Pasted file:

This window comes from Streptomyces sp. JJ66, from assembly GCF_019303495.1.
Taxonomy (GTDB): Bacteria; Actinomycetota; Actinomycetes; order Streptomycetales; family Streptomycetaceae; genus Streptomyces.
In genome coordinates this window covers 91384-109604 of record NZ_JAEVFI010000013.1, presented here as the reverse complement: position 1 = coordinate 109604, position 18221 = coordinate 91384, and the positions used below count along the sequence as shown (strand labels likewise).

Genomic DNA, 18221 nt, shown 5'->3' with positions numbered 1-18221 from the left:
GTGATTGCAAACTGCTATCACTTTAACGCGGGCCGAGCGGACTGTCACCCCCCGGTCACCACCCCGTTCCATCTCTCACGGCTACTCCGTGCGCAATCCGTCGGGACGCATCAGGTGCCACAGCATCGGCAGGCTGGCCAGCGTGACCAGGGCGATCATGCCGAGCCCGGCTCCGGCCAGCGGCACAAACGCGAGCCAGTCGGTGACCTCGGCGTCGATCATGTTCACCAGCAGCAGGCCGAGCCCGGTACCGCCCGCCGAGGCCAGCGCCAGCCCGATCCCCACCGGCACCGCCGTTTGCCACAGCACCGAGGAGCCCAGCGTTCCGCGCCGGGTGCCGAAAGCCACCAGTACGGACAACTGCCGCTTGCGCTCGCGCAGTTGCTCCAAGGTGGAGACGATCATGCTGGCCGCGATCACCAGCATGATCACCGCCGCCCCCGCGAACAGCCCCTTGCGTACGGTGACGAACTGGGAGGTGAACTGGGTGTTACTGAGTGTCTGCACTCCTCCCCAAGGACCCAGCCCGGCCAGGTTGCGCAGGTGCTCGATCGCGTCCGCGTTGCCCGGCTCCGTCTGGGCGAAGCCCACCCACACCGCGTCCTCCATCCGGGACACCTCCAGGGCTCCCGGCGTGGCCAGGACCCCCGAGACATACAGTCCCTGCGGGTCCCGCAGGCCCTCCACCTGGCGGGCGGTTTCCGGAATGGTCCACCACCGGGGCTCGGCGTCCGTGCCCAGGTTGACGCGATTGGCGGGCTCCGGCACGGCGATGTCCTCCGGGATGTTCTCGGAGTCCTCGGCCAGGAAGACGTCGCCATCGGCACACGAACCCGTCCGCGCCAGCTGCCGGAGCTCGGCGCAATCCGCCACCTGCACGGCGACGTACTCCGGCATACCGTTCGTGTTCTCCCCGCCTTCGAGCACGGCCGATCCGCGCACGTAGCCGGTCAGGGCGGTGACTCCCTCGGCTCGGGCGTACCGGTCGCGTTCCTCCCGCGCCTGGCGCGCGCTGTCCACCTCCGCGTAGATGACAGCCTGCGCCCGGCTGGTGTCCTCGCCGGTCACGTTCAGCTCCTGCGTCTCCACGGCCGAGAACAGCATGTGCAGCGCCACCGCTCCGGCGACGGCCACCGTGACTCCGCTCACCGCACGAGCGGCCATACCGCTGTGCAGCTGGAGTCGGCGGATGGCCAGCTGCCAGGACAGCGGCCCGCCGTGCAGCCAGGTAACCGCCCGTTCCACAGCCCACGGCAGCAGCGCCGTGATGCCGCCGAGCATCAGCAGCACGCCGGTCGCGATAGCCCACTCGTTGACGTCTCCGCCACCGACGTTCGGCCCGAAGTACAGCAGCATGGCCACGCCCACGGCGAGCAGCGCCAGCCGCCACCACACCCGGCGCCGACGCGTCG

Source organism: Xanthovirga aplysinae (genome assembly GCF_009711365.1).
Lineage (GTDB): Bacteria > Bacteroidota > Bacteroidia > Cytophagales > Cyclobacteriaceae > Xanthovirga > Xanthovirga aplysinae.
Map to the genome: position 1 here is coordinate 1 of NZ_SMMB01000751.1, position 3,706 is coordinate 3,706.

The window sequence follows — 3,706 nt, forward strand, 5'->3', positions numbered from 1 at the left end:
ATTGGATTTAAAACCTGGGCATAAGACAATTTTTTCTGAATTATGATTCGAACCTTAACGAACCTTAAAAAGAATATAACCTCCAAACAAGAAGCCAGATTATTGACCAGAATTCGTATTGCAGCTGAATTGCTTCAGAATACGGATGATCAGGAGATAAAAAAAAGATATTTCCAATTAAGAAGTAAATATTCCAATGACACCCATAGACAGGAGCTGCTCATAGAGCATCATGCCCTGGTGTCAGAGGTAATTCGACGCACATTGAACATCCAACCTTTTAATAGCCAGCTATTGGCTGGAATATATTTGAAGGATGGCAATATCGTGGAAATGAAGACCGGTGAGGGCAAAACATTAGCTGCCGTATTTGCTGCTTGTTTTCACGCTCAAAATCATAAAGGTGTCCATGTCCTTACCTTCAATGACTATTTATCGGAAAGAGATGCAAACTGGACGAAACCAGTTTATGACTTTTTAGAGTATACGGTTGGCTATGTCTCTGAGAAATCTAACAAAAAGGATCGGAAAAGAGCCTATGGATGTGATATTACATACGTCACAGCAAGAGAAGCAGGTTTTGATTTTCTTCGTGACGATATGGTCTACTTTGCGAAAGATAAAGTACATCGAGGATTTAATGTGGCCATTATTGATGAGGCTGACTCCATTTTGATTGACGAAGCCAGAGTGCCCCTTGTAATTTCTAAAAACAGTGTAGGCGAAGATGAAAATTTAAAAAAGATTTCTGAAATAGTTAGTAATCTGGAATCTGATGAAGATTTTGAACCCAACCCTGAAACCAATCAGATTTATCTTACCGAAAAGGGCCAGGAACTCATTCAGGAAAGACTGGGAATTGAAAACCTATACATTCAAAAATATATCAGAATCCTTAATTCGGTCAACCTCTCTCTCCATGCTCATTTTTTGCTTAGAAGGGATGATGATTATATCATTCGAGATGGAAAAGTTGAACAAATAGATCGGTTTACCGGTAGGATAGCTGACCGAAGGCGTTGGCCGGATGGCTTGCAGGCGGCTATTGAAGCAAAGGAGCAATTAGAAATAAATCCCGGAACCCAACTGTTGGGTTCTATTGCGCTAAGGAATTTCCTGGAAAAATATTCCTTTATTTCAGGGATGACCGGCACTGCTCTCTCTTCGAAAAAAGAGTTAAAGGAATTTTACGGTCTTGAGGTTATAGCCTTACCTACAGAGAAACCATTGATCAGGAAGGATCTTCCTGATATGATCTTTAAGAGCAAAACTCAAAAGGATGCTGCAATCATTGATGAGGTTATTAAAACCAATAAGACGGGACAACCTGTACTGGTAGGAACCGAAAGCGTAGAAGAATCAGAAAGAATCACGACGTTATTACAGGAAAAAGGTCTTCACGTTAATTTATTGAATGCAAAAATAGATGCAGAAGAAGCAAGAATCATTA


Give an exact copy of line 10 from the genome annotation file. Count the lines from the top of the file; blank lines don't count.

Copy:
ATTGGATTTAAAACCTGGGCATAAGACAATTTTTTCTGAATTATGATTCGAACCTTAACGAACCTTAAAAAGAATATAACCTCCAAACAAGAAGCCAGATTATTGACCAGAATTCGTATTGCAGCTGAATTGCTTCAGAATACGGATGATCAGGAGATAAAAAAAAGATATTTCCAATTAAGAAGTAAATATTCCAATGACACCCATAGACAGGAGCTGCTCATAGAGCATCATGCCCTGGTGTCAGAGGTAATTCGACGCACATTGAACATCCAACCTTTTAATAGCCAGCTATTGGCTGGAATATATTTGAAGGATGGCAATATCGTGGAAATGAAGACCGGTGAGGGCAAAACATTAGCTGCCGTATTTGCTGCTTGTTTTCACGCTCAAAATCATAAAGGTGTCCATGTCCTTACCTTCAATGACTATTTATCGGAAAGAGATGCAAACTGGACGAAACCAGTTTATGACTTTTTAGAGTATACGGTTGGCTATGTCTCTGAGAAATCTAACAAAAAGGATCGGAAAAGAGCCTATGGATGTGATATTACATACGTCACAGCAAGAGAAGCAGGTTTTGATTTTCTTCGTGACGATATGGTCTACTTTGCGAAAGATAAAGTACATCGAGGATTTAATGTGGCCATTATTGATGAGGCTGACTCCATTTTGATTGACGAAGCCAGAGTGCCCCTTGTAATTTCTAAAAACAGTGTAGGCGAAGATGAAAATTTAAAAAAGATTTCTGAAATAGTTAGTAATCTGGAATCTGATGAAGATTTTGAACCCAACCCTGAAACCAATCAGATTTATCTTACCGAAAAGGGCCAGGAACTCATTCAGGAAAGACTGGGAATTGAAAACCTATACATTCAAAAATATATCAGAATCCTTAATTCGGTCAACCTCTCTCTCCATGCTCATTTTTTGCTTAGAAGGGATGATGATTATATCATTCGAGATGGAAAAGTTGAACAAATAGATCGGTTTACCGGTAGGATAGCTGACCGAAGGCGTTGGCCGGATGGCTTGCAGGCGGCTATTGAAGCAAAGGAGCAATTAGAAATAAATCCCGGAACCCAACTGTTGGGTTCTATTGCGCTAAGGAATTTCCTGGAAAAATATTCCTTTATTTCAGGGATGACCGGCACTGCTCTCTCTTCGAAAAAAGAGTTAAAGGAATTTTACGGTCTTGAGGTTATAGCCTTACCTACAGAGAAACCATTGATCAGGAAGGATCTTCCTGATATGATCTTTAAGAGCAAAACTCAAAAGGATGCTGCAATCATTGATGAGGTTATTAAAACCAATAAGACGGGACAACCTGTACTGGTAGGAACCGAAAGCGTAGAAGAATCAGAAAGAATCACGACGTTATTACAGGAAAAAGGTCTTCACGTTAATTTATTGAATGCAAAAATAGATGCAGAAGAAGCAAGAATCATTA